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Biotech Companies Testing the Open Source Model

Written by on Thursday, February 22nd, 2007

In case you missed it, Matthew Herper and Robert Langreth wrote in a recent article about an interesting new trend in the biotech industry–applying the open source model to the biotech world.

Herper and Langreth reported as follows:

Novartis. . . the Basel, Switzerland, drug giant, has helped uncover which of the 20,000 genes identified by the Human Genome Project are likely to be associated with diabetes. But rather than hoard this information, as drug firms have traditionally done, it is making it available for free on the World Wide Web. . . .Researchers at Novartis partnered with Sweden’s Lund University and the Cambridge, Mass.-based Broad Institute, a joint venture between the Massachusetts Institute of Technology and Harvard that is funded by billionaire Eli Broad. This international team compared the genomes of 1,500 people who had diabetes with 1,500 who were disease-free. All the patients were from Sweden. To do this quickly, the scientists used gene chips from biotech Affymetrix. . . that allowed them to track 500,000 places in the genetic code where past experience has shown that there are likely to be differences.

The result: a library of genetic differences that are likely to increase a patient’s risk of diabetes. Researchers don’t know what most of these errant genes do, or exactly why diabetics are more likely to have these genes. That is exactly the puzzle a world’s worth of scientists are needed to unravel. . . .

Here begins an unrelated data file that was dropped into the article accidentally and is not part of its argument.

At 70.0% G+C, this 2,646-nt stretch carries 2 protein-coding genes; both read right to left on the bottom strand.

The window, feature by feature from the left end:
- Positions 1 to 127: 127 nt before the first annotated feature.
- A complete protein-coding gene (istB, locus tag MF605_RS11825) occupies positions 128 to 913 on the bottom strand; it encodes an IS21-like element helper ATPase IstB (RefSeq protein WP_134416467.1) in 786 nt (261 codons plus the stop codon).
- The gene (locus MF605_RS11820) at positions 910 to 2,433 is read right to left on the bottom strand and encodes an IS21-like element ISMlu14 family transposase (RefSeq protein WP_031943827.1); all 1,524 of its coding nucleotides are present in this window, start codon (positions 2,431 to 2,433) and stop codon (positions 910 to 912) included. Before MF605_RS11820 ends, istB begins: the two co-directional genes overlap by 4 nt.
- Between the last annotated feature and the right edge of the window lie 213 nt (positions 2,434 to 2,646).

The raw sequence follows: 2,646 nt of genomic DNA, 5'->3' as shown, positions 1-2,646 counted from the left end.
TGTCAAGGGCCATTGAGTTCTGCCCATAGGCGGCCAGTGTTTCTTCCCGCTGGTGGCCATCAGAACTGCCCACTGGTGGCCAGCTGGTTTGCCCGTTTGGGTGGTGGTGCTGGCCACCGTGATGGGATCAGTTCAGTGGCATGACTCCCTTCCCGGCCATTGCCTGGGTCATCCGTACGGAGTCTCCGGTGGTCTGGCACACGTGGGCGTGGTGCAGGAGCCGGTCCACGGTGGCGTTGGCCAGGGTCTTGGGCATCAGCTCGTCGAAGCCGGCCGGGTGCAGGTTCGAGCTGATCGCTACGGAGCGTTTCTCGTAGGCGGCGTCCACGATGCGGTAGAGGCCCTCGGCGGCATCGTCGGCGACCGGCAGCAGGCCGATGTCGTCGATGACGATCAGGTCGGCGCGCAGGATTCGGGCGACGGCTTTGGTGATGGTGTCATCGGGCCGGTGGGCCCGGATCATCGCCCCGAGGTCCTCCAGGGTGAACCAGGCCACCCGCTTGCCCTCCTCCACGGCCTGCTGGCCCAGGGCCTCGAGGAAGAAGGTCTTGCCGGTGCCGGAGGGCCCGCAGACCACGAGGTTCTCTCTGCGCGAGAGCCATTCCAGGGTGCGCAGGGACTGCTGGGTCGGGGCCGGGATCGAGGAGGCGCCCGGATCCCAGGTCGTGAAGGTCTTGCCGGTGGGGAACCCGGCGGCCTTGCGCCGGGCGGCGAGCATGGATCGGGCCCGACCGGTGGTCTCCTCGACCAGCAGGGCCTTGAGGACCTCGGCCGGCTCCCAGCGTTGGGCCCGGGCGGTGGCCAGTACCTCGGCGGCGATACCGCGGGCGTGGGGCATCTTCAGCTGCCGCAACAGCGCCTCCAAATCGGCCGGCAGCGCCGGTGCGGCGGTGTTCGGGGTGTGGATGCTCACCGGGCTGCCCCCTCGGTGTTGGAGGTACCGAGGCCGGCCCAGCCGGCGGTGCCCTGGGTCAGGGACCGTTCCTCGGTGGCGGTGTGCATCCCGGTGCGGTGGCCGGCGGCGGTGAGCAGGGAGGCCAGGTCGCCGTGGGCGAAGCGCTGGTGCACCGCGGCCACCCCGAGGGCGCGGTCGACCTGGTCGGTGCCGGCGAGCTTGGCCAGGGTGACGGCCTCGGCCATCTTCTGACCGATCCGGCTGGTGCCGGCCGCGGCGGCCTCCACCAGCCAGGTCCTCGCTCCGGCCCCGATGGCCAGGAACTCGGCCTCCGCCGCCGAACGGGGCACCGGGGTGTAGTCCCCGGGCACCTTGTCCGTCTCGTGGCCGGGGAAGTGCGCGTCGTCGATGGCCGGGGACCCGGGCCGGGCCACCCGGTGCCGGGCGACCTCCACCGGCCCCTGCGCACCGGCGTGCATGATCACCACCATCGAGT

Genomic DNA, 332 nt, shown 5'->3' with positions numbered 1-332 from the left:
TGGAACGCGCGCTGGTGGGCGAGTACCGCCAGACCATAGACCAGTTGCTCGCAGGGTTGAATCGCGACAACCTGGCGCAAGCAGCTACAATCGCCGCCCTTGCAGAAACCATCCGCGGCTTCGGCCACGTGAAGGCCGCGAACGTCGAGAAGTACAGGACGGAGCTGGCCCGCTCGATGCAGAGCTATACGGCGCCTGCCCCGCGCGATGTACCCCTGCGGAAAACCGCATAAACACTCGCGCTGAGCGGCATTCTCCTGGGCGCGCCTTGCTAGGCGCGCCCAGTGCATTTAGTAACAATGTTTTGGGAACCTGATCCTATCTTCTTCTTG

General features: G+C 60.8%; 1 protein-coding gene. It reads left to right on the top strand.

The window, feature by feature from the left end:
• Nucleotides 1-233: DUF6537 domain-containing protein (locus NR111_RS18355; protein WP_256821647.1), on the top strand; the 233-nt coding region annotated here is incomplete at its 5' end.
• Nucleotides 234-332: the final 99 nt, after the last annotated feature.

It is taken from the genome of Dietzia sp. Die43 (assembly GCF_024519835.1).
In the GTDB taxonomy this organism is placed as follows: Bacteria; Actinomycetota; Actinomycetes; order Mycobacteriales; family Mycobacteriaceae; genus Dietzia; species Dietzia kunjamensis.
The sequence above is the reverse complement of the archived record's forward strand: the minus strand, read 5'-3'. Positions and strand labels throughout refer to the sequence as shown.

It is inevitable that the biotech world would begin to test the open source model, which has become so popular in the software industry, but it raises some interesting questions about how best to adapt the model from software to biotechnology.  What should such a license look like? Will the biotech community embrace such a model the same way that the software engineering world has?  Is biotech likely to run into the same problems with an open source model that the software world has?

It will be interesting to watch this new trend to see if it takes off, and if so, what it ends up meaning for the industry.




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